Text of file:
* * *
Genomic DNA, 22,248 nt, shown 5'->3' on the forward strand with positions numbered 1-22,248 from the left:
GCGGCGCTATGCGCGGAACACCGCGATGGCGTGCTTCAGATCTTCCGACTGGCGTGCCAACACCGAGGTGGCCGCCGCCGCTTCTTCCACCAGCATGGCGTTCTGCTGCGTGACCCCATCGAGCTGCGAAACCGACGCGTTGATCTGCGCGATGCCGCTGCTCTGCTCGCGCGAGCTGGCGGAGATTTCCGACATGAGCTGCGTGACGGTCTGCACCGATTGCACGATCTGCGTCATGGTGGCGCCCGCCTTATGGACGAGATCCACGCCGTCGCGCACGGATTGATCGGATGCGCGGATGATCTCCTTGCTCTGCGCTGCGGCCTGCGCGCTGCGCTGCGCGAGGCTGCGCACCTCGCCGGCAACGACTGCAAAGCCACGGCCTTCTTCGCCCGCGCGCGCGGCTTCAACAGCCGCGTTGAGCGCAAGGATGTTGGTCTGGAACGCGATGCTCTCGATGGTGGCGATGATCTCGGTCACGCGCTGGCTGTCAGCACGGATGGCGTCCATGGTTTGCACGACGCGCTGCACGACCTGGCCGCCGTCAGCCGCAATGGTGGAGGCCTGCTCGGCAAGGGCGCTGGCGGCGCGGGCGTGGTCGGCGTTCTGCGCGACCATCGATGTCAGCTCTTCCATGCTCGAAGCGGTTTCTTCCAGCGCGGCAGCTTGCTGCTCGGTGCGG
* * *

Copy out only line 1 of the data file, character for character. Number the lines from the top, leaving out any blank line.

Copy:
Genomic DNA, 22,248 nt, shown 5'->3' on the forward strand with positions numbered 1-22,248 from the left: